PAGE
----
• Gender identity: Of the Survey’s menstruating respondents, 79% identified as women and 30% of those female menstruating respondents reported digitally tracking their periods. Notably, 19% of menstruating respondents identified as men, 24% of which reported digitally tracking their periods. For menstruating respondents who do not identity as women but were assigned female at birth (AFAB), period tracking can support an individual in anticipating their patterns of gender dysphoria (when a person experiences distress due to a mismatch between their sex assigned at birth and their gender identity) brought on by menstruation, or monitoring the effects of gender-affirming hormone therapies (GHT).

“Queer people are often left out of the abortion conversation. Transgender people may be digitally tracking their period to prevent pregnancy or to track ovulation to try to become pregnant. For trans and non-binary people, a period can be a constant reminder of a bodily function you don’t want or a procedure you may not be able to afford. It can be better to know when a period is coming and to not be caught off-guard. Period tracking can be self-care.”
– Dr. Myeshia Price, Director of Research Science, The Trevor Project

  • Race and/or ethnicity: Rates of digital period tracking were relatively similar across respondents of different races and ethnicities. Thirty-eight percent of Hispanic or Latina/o/x menstruating respondents, 35% of Asian menstruating respondents, and 30% of Black menstruating respondents reported digitally tracking their periods. Twenty-seven percent of menstruating respondents who identified as white-only reported digital period tracking, and 25% of American Indian or Alaska Native respondents reported digitally tracking their periods.7
  • Household income: Overall, the percentage of menstruating respondents who reported digitally tracking their periods ranged from 24-33% across all household income ranges. Notably, 24% of menstruating respondents reporting a household income less than $25,000 digitally tracked their periods, which may relate to the financial costs of digital device ownership and connectivity.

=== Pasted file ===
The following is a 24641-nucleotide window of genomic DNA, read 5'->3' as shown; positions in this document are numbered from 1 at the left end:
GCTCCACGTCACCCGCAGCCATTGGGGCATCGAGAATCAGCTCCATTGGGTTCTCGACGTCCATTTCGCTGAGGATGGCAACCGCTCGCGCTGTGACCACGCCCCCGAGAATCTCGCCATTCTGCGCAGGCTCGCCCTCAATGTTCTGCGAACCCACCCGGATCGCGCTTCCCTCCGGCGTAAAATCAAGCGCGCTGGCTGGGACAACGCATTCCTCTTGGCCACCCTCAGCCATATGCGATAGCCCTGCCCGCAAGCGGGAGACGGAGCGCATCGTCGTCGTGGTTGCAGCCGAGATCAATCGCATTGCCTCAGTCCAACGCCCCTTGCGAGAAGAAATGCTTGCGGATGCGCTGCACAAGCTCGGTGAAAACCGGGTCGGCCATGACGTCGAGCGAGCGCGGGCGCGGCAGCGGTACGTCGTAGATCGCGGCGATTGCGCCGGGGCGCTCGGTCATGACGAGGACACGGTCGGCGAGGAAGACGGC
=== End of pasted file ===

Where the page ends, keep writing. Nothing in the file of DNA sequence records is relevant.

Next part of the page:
• Rurality: Of menstruating respondents who reported digitally tracking menstruation or fertility, rural respondents reported the lowest rates: 32% of suburban respondents, 28% of urban respondents, and 23% of rural respondents reported digital period tracking.
  • Insurance coverage: The percentage of menstruating respondents who reported digitally tracking their periods was similar across types of insurance coverage, though privately insured respondents reported the highest rates of tracking. Of the Survey’s menstruating respondents, the digital period tracking rates are: 26% of those insured through state-based ACA exchanges, 27% of those insured through Medicaid, and 31% of those with private insurance (purchased insurance through an employer or directly from a health plan).

How might digital period tracking patterns change in 2022 and beyond?

In light of Dobbs, consumers using period tracking apps may find themselves in a Catch-22. While digital health tools might help consumers prevent an unwanted pregnancy, if challenges arise and abortion care is sought, data generated from these tools may be used against them.

As such, it’s difficult to predict how consumers’ digital period tracking behaviors will change in the back half of 2022 and beyond. While some consumers have already opted to delete digital period trackers post-Dobbs, certain period tracking apps reported significant upticks in downloads (though, in some cases, this may relate to consumers switching between digital products). It’s also possible that many menstruating individuals may not be aware of (or presently concerned by) the changing risks of digital period tracking and will not adjust their behavior.

In addition to watching for broad shifts in digital period tracking, we’ll be watching to see how tracking behaviors change across respondents of different ages, genders, races and/or ethnicities, ruralities, income ranges, and insurance statuses. We’re especially interested in how digital tracking behaviors may differ based on respondents’ state of residence. For menstruating respondents who live in states that have legally limited or are at risk of legally limiting access to abortion care following the Dobbs decision, both the promise (e.g., family planning support) and risks of digital period tracking are heightened, as associated health data may be used for future civil or criminal indictments.